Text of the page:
President Cyril Ramaphosa has dismissed at length suspended South African Revenue Service commissioner Tom Moyane’s objections to the procedural fairness of his disciplinary hearing.
In a 30-page affidavit submitted by Ramaphosa, the president outlines why the procedures are fair, despite several complaints laid by Moyane. The inquiry is set to take place on Saturday.
“In fact, as will become apparent below, the Terms of Reference signed by the President go beyond what is strictly necessary in order to ensure fairness to Mr Moyane,” the affidavit reads.
A key sticking point has been over Moyane’s desire to make oral representations. In a formal legal objection, Moyane has argued that the procedure is “manifestly oppressive” in its exclusion of oral evidence, except where the chairperson expressly requires it.
“Mr Moyane’s complaint that the Terms of Reference present oral evidence as the ‘exception rather than the rule’ is without foundation,” Ramaphosa says in the affidavit.
Ramaphosa dismisses as “trite” Moyane’s desire to “dictate the procedure to be followed”. “Also trite, is that Mr Moyane has no entitlement to a process akin to a criminal trial, as he appears to believe,” the affidavit adds.
According to Ramaphosa, the procedure aims to limit “unduly over-judicialising the process”. Additionally, the president argues, it aims to be “as focused and speedy as possible”.
Ramaphosa stresses the urgency of the inquiry, given SARS’ critical role in collecting revenue. It is crucial to ensure credibility and stability in the tax agency’s leadership, he argues. “The stakes, frankly, could not be higher. Mr Moyane, as Commissioner of SARS, ought to have a keen appreciation of this.”
However, Ramaphosa accuses Moyane of “sabotaging the speedy conclusion” of his disciplinary inquiry by refusing to answer the allegations against him until “technical points” are resolved.
“A sixty-nine page affidavit, which sets out all the facts and evidence relied upon in substantiation of the charges against Mr Moyane, has been delivered. If, as Mr Moyane has stated repeatedly in correspondence through his attorney, he seeks to clear his name as a matter of urgency, one would have expected him to have answered to the substance of the allegations contained in the affidavit. Doing so would of course not preclude Mr Moyane from raising any alleged procedural (or other) unfairness in the proceedings at a later stage,” the affidavit states.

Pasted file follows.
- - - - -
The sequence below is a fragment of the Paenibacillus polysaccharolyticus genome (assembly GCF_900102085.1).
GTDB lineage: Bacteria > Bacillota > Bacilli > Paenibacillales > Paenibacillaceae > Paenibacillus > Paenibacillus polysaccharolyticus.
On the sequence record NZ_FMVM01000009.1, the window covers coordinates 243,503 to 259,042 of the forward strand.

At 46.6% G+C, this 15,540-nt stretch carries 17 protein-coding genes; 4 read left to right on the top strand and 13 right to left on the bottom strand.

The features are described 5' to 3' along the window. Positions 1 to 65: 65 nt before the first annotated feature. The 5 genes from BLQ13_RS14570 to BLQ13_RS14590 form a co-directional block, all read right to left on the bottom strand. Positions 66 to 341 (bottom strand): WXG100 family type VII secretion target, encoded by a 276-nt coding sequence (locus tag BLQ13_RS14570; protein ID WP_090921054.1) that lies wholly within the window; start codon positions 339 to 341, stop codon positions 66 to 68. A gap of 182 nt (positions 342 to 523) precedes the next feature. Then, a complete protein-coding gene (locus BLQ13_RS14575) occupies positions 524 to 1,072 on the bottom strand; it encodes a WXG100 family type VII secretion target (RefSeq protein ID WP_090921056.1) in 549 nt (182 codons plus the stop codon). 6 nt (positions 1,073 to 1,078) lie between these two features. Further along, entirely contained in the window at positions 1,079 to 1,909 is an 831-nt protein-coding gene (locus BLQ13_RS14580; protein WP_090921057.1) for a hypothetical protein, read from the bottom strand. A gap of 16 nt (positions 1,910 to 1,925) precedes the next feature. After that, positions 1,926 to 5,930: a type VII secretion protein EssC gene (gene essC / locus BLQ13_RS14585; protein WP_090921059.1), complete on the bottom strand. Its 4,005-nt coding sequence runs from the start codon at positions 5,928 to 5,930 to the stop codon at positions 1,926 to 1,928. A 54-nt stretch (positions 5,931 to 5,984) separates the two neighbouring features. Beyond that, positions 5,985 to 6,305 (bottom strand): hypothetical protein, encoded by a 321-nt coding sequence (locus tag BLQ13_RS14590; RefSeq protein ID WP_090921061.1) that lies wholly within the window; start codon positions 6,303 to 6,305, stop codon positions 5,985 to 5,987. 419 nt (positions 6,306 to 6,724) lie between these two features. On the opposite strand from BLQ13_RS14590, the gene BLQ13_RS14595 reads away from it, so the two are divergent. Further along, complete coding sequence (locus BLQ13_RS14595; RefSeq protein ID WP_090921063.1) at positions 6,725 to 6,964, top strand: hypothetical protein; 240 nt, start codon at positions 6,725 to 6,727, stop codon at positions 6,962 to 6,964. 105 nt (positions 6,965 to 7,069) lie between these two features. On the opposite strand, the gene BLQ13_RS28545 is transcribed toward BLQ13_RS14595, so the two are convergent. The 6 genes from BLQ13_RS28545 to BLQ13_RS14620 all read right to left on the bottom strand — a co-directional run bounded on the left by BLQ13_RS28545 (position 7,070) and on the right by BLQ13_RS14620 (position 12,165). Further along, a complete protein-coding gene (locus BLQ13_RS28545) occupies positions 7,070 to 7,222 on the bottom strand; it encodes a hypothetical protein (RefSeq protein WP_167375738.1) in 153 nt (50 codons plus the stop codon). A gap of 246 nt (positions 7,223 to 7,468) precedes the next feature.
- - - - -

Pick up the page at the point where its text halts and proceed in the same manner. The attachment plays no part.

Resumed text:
Instead of defending himself, Ramaphosa says, “Mr Moyane’s submissions are littered with sarcastic, insulting and disparaging comments” on Corruption Watch, Public Enterprise Minister Pravin Gordhan and others, which Ramaphosa argues are inappropriate.
The inquiry is likely to be a showdown between Ramaphosa and the beleaguered Moyane, who was suspended in March.
Ramaphosa cited a “deterioration in public confidence in the institution and in public finances being compromised” among several reasons for his ouster.
The hearing, led by Advocate Azhar Bham, was initiated by Ramaphosa following his removal. His lawyer, Eric Mabuza, says the hearing will be held in Johannesburg.
Moyane, who was appointed by former president Jacob Zuma as SARS commissioner, came under fire for his running of the tax service, including his handling of suspected cases of mismanagement and payment of tax refunds.
His conduct has also been a subject of investigation for the Nugent Commission of Inquiry, tasked with probing issues of tax administration and governance at SARS. There were initial objections to the process running concurrently with his disciplinary inquiry. Hearings in the Nugent Commission of inquiry are not scheduled until August.
His legal team had written to Ramaphosa demanding that one or both of the inquiries be halted or called off. — Fin 24